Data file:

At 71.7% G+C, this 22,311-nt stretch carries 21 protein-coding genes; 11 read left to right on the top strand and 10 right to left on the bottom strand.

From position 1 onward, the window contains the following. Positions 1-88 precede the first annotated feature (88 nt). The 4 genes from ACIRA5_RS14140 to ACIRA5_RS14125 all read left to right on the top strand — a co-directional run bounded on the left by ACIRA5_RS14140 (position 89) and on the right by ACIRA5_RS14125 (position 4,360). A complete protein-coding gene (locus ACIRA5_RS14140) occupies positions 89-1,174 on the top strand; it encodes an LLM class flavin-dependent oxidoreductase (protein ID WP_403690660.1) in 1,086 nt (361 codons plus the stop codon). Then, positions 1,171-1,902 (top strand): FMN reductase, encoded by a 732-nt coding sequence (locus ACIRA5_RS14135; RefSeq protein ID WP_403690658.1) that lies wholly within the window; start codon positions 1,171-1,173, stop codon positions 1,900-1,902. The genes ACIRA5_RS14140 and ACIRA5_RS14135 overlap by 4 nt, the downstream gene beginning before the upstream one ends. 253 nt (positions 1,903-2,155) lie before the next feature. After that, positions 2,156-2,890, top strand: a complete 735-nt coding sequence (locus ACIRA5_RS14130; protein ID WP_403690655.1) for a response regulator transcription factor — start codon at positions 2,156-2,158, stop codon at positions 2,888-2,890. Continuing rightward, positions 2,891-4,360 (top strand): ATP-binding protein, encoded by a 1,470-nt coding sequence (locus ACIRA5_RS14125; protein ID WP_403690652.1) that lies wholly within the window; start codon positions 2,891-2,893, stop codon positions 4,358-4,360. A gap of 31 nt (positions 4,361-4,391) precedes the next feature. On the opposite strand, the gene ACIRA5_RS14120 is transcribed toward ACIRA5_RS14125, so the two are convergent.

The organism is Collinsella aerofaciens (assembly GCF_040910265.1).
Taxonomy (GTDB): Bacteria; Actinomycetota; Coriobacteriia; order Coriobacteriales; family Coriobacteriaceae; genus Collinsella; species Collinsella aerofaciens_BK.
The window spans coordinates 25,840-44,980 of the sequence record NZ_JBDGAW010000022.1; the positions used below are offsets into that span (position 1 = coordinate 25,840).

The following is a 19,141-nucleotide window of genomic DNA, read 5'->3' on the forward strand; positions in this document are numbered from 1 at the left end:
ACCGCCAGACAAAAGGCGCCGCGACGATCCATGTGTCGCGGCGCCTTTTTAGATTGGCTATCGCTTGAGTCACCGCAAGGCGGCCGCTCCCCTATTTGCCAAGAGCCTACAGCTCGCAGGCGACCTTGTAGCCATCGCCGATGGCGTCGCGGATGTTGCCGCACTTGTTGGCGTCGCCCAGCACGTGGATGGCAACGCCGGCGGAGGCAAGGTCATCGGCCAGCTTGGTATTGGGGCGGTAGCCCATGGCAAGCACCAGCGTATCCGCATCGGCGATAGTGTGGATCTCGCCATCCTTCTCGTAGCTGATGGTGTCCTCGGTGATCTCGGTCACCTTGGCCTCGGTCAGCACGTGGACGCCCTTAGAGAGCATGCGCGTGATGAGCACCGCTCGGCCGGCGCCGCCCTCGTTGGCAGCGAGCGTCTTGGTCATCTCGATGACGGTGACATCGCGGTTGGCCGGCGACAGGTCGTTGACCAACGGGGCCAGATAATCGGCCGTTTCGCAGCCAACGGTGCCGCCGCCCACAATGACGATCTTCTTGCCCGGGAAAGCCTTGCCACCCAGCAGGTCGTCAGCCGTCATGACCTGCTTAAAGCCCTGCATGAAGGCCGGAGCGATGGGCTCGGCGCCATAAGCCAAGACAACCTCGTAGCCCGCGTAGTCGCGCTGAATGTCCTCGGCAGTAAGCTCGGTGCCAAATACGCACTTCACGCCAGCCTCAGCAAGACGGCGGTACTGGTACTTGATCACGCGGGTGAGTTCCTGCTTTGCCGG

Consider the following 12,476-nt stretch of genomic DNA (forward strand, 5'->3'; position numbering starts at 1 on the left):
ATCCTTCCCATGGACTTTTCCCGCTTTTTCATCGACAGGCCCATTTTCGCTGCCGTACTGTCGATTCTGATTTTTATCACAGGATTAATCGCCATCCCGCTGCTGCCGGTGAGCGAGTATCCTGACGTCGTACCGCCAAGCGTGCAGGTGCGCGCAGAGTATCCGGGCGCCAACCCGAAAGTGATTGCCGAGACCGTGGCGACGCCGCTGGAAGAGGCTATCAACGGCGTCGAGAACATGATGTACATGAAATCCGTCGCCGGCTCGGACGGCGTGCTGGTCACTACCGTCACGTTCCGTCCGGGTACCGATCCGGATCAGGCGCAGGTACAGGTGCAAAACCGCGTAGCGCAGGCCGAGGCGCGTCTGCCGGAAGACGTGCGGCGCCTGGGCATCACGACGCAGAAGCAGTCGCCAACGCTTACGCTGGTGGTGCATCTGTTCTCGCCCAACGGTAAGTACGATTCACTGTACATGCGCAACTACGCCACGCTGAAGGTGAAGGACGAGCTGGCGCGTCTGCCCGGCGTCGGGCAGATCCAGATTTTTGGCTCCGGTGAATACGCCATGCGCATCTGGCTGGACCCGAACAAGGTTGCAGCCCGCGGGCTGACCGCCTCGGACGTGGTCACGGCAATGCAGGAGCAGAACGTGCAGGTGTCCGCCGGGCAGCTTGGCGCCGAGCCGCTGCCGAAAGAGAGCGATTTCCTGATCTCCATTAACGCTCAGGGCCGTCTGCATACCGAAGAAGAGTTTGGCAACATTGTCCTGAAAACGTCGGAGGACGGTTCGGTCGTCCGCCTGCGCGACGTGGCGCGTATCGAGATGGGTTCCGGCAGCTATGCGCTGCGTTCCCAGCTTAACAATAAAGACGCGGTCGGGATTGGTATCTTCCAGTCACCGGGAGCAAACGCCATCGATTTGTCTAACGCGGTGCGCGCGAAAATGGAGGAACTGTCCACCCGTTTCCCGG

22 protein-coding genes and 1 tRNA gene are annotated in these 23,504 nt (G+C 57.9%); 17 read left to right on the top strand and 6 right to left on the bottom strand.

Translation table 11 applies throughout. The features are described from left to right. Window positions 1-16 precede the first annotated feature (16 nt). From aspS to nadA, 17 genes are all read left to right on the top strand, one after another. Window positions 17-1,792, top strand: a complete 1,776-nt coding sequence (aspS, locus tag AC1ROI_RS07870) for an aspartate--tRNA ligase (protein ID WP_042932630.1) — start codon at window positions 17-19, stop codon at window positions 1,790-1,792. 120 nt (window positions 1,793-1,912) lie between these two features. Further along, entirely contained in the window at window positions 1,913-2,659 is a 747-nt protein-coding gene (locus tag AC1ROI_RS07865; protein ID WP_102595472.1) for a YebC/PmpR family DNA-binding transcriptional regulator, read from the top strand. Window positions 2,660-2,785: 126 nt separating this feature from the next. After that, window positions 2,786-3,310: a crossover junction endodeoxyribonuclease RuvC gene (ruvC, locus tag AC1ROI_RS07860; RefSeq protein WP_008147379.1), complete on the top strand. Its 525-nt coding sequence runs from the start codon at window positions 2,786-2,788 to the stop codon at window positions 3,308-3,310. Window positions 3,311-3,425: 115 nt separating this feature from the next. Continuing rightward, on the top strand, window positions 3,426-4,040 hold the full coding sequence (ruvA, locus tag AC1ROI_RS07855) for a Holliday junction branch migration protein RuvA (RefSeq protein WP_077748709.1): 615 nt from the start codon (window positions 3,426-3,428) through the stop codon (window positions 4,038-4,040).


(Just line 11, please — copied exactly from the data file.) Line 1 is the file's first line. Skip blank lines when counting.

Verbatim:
Translation table 11 applies throughout. The features are described from left to right. Window positions 1-16 precede the first annotated feature (16 nt). From aspS to nadA, 17 genes are all read left to right on the top strand, one after another. Window positions 17-1,792, top strand: a complete 1,776-nt coding sequence (aspS, locus tag AC1ROI_RS07870) for an aspartate--tRNA ligase (protein ID WP_042932630.1) — start codon at window positions 17-19, stop codon at window positions 1,790-1,792. 120 nt (window positions 1,793-1,912) lie between these two features. Further along, entirely contained in the window at window positions 1,913-2,659 is a 747-nt protein-coding gene (locus tag AC1ROI_RS07865; protein ID WP_102595472.1) for a YebC/PmpR family DNA-binding transcriptional regulator, read from the top strand. Window positions 2,660-2,785: 126 nt separating this feature from the next. After that, window positions 2,786-3,310: a crossover junction endodeoxyribonuclease RuvC gene (ruvC, locus tag AC1ROI_RS07860; RefSeq protein WP_008147379.1), complete on the top strand. Its 525-nt coding sequence runs from the start codon at window positions 2,786-2,788 to the stop codon at window positions 3,308-3,310. Window positions 3,311-3,425: 115 nt separating this feature from the next. Continuing rightward, on the top strand, window positions 3,426-4,040 hold the full coding sequence (ruvA, locus tag AC1ROI_RS07855) for a Holliday junction branch migration protein RuvA (RefSeq protein WP_077748709.1): 615 nt from the start codon (window positions 3,426-3,428) through the stop codon (window positions 4,038-4,040).